How to build a Docker image and upload it to Docker Hub

At some point in your budding container career, you're going to have to build an image and push it to a Docker Hub repository. Jack Wallen shows you how to do just that.

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Image: o_m/Shutterstock

If you're just starting your journey with containers and Docker , you're probably doing some of your work within your on-prem data center, which is one of the many places to venture into this new containerized world. At some point, however, you're going to venture out of that data center and into the expanded world of cloud-hosted containers.

Before then, you're going to want to know how to build your own Docker image and push it to Docker Hub. Why? Because you might want to make that image available to your teammates or even the rest of the world.

But how do you do that? 

I'm going to show you.

It's quite simple, you just have to know how to build a Dockerfile.

SEE: Kubernetes: A cheat sheet (free PDF) (TechRepublic)

What you'll need

To make this work you're going to need the following:

  • A Docker Hub account.
  • A running instance of the Docker engine.
  • A user that belongs to the docker group (so you can issue the docker command without using sudo).

That's it. Let's get to work.

How to build your image

The image we're going to build is based on python:3.8-buster and will include the following libraries:

  • numpy 1.14.3
  • matplotlib 2.2.2
  • seaborn 0.8.1

It's very basic, but it'll illustrate the task just fine. First, let's create a directory to work in with the command:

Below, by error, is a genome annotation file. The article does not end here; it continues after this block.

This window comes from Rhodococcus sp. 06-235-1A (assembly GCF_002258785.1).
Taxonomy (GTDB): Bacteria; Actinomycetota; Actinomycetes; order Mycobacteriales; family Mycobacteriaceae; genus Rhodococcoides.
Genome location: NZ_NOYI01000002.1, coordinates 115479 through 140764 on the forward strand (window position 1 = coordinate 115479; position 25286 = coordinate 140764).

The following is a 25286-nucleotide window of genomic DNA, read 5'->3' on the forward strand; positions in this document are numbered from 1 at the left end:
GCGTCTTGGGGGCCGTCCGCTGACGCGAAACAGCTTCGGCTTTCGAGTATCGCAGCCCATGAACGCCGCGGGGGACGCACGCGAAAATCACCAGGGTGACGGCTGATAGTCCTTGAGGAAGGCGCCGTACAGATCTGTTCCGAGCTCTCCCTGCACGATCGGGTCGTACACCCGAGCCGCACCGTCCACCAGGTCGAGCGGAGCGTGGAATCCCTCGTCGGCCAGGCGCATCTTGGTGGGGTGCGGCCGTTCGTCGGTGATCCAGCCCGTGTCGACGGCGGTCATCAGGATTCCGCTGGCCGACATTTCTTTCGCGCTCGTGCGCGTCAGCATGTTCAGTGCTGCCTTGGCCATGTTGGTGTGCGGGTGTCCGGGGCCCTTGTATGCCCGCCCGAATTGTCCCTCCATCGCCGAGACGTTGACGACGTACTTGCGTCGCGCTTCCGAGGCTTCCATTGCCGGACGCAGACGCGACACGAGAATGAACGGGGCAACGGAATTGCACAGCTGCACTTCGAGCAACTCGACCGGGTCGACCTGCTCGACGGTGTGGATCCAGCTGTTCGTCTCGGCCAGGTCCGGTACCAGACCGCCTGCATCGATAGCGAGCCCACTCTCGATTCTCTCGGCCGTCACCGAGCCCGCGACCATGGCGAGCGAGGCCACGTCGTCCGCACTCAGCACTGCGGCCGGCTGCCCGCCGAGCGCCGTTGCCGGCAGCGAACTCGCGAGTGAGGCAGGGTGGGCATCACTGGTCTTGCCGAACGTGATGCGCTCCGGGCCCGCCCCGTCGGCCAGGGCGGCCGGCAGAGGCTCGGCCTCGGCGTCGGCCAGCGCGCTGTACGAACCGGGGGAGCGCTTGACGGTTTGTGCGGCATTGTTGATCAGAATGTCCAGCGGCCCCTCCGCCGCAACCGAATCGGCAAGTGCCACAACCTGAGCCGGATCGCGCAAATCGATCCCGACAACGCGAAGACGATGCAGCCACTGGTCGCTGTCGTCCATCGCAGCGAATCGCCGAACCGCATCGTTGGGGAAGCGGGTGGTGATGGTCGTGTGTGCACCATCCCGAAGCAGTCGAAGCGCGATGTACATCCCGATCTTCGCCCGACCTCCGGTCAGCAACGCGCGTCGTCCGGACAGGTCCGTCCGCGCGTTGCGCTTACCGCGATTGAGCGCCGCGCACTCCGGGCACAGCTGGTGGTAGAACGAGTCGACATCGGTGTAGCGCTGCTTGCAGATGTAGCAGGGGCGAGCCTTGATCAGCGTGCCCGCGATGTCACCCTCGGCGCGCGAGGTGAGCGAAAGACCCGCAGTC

mkdir ~/DOCKER

Change into that directory with:

cd ~/DOCKER

Now, we'll create our Dockerfile with the command:

nano Dockerfile

In that file, paste the following:

FROM python:3.8-buster
RUN pip install --upgrade pip
COPY requirements.txt .
RUN pip install -r requirements.txt
COPY src/ .
CMD [ "python", "trtest.py"]

Save and close the file.

The above command will pull down the python:3.8-buster image, use pip to upgrade it, and then read the contents of a new file (requirements.txt) and install everything listed in that file. To create the requirements.txt file, issue the command:

nano requirements.txt

In that file, paste the following:

numpy==1.14.3
matplotlib==2.2.2
seaborn==0.8.1

Save and close the file.

Create a new sub-directory with:

mkdir src

How to log into your Docker Hub account

We have to log into our Docker Hub account to push the new image. To successfully log into Docker Hub from the command line, you must first create an access token. Log in to Docker Hub and click your profile image. From the popup menu, select Account Settings. On the resulting page, click Security in the left navigation and then click New Access Token (Figure A).

Figure A

dockerbuilda.jpg

Creating a new access token in Docker Hub.

Once you've generated the access token, copy it to your clipboard. Go back to the terminal window and issue the command:

docker login -u NAME

Where NAME is your Docker Hub username. You will be prompted for your Docker Hub password, where you'll use the access token you just generated.

How to build your image

It's time to build our image. We're going to name the image trtest. To do this, issue the command:

docker build -t trtest .

When the build completes, you'll have a new image, named trtest.

How to tag and push the image

Finally, we're going to tag our new image and then push it to Docker Hub. First tag the image with :latest using the command:

docker image tag trtest USER/trtest:latest

Where USER is your Docker Hub username.

Now that the image is tagged, we can push it to Docker Hub with:

docker image push USER/trtest:latest

Where USER is your Docker Hub username.

When the push completes, you should find the trtest:latest image in your Docker Hub repository.

And that's all there is to building a Docker image and pushing it to your Docker Hub repository. 

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